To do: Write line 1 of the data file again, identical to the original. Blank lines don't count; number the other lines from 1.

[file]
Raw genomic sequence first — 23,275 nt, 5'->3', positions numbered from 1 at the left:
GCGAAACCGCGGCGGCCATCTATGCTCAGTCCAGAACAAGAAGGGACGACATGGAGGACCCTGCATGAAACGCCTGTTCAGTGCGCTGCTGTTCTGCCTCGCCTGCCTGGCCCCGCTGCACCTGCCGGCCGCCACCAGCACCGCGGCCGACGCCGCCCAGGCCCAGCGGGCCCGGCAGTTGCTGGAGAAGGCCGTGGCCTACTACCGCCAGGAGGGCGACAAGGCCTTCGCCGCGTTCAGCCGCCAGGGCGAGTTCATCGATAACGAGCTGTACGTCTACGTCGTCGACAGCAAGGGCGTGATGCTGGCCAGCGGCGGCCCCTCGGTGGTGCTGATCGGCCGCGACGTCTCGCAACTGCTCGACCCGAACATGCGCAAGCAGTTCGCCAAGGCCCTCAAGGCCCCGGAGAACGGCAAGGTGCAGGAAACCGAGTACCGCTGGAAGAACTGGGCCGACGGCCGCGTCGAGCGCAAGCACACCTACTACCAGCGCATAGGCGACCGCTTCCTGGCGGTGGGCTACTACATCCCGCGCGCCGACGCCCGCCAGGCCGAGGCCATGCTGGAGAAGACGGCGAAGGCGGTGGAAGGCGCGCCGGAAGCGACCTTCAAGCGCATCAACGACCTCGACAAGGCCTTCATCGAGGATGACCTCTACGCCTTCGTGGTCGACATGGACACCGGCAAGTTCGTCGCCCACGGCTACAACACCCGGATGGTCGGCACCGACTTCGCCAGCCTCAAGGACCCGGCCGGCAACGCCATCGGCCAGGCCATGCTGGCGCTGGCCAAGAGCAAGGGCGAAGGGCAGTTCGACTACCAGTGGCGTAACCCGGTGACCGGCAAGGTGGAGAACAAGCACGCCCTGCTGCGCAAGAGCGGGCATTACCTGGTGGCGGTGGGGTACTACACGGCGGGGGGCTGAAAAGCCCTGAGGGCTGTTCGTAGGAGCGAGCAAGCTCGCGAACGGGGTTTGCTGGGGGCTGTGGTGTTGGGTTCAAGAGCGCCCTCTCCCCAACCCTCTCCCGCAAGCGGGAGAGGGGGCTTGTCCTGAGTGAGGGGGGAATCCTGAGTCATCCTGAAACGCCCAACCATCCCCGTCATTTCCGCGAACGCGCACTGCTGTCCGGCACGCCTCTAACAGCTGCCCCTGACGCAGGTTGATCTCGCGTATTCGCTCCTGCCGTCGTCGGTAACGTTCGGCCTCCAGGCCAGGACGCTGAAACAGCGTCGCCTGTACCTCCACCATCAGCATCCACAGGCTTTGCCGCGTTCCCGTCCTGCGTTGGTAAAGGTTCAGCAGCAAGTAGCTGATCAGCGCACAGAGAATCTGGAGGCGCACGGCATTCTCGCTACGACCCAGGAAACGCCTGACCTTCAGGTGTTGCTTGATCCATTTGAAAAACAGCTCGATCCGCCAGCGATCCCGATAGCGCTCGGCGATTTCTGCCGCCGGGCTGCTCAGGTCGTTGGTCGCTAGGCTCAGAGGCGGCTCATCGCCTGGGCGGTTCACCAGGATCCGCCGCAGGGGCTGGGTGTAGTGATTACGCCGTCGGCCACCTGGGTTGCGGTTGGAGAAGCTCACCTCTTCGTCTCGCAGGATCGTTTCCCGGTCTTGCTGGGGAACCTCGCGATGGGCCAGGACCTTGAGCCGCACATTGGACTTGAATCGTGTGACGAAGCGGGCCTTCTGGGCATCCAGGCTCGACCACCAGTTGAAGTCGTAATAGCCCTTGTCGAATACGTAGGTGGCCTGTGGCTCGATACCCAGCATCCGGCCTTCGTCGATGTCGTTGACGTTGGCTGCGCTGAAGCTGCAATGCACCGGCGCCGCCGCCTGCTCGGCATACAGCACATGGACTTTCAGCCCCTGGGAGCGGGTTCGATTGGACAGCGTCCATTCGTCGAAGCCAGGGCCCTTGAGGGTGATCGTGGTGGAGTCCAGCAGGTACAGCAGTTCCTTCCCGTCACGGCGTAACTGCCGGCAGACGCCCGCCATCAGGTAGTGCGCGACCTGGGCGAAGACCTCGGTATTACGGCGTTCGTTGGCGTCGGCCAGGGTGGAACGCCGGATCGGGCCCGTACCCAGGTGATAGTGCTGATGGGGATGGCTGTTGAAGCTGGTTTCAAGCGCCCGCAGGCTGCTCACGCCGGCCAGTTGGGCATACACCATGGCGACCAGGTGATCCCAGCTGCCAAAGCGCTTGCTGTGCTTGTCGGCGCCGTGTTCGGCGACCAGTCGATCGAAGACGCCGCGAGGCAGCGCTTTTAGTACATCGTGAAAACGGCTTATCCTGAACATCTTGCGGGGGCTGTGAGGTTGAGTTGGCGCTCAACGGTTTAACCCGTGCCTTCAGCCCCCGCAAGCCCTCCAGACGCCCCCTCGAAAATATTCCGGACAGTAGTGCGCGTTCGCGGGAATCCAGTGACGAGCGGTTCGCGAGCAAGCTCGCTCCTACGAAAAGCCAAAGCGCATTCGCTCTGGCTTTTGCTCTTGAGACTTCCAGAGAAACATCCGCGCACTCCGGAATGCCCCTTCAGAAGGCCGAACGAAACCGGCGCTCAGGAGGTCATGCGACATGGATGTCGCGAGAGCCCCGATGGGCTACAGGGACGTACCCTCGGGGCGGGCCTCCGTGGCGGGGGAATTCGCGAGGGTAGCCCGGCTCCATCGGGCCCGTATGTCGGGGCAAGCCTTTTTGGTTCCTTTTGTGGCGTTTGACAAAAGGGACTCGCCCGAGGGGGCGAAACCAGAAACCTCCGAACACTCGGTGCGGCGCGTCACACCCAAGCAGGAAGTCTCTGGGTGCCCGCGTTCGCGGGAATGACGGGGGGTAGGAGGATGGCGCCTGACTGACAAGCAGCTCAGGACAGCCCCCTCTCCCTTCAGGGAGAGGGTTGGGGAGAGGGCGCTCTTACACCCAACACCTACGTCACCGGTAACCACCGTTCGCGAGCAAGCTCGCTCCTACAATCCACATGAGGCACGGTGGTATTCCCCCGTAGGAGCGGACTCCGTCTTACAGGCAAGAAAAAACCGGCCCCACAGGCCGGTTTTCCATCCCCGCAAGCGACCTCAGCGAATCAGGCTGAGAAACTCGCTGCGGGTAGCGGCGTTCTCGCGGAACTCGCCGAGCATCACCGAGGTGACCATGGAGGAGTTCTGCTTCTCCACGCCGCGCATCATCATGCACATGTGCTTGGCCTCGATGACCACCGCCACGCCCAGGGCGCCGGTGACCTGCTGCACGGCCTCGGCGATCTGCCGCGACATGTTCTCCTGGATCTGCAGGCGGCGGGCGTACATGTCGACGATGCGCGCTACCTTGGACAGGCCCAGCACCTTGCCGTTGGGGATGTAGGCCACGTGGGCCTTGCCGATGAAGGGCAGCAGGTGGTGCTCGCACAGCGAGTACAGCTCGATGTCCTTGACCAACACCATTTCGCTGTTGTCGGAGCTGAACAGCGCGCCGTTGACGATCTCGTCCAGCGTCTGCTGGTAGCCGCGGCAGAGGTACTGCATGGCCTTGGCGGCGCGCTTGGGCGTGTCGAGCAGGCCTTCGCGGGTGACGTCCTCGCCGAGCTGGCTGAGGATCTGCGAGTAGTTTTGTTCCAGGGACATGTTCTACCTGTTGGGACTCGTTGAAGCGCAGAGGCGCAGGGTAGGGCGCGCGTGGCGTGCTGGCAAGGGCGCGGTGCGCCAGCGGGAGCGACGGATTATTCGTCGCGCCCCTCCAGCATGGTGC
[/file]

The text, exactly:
Raw genomic sequence first — 23,275 nt, 5'->3', positions numbered from 1 at the left: